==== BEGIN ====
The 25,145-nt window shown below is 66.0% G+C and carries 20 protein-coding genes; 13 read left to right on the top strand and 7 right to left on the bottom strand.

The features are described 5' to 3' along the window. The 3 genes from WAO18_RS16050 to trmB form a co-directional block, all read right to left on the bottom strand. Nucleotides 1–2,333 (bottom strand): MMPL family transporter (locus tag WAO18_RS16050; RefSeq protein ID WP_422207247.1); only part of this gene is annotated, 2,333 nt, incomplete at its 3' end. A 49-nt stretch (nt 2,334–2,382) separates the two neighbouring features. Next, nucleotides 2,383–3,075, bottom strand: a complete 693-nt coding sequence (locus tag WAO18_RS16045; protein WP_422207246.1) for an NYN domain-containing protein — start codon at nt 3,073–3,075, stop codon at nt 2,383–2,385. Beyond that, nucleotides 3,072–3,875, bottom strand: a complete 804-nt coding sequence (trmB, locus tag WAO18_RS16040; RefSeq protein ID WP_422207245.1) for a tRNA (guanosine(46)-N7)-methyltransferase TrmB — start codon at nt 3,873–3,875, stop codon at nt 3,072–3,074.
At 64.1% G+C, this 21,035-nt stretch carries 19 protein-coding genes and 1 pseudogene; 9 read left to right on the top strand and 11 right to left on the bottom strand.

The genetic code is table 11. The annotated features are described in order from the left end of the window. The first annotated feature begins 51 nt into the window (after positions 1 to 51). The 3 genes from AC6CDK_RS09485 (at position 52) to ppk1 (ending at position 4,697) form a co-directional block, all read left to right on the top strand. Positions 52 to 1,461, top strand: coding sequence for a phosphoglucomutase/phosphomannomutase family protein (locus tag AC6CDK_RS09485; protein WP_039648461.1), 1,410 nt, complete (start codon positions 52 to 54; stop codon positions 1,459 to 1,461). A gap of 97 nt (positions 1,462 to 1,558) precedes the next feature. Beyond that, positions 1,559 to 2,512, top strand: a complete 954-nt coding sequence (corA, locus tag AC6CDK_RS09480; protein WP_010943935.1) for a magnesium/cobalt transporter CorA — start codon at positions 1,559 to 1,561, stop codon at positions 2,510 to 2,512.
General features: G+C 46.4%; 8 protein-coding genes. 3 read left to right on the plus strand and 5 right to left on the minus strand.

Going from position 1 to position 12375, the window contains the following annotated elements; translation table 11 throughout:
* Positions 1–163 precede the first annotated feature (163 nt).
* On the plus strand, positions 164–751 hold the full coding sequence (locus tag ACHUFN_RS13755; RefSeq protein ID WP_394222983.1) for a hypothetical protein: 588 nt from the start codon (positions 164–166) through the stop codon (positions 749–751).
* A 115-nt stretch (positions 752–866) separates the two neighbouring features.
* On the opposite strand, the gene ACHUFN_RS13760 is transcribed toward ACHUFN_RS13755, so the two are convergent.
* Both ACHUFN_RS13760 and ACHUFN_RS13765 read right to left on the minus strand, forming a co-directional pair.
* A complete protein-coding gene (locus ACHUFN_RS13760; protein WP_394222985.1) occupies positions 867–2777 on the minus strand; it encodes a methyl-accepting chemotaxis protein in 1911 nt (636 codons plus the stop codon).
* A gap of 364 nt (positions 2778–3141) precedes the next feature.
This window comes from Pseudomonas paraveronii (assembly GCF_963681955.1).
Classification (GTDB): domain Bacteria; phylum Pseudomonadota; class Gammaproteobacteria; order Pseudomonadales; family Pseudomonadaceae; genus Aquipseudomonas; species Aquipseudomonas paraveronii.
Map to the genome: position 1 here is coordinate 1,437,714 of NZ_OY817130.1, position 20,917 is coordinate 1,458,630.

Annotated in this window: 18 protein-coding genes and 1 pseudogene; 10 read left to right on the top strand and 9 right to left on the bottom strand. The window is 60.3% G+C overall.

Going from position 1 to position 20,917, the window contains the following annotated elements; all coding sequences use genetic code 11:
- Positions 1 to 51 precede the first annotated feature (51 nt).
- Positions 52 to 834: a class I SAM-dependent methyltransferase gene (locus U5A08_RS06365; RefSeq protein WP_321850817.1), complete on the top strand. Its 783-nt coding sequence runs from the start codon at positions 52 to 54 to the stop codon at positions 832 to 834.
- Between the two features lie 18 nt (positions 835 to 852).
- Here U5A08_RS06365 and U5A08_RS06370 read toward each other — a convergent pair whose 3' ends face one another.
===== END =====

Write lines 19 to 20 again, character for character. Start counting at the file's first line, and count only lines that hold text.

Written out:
- Positions 1 to 51 precede the first annotated feature (51 nt).
- Positions 52 to 834: a class I SAM-dependent methyltransferase gene (locus U5A08_RS06365; RefSeq protein WP_321850817.1), complete on the top strand. Its 783-nt coding sequence runs from the start codon at positions 52 to 54 to the stop codon at positions 832 to 834.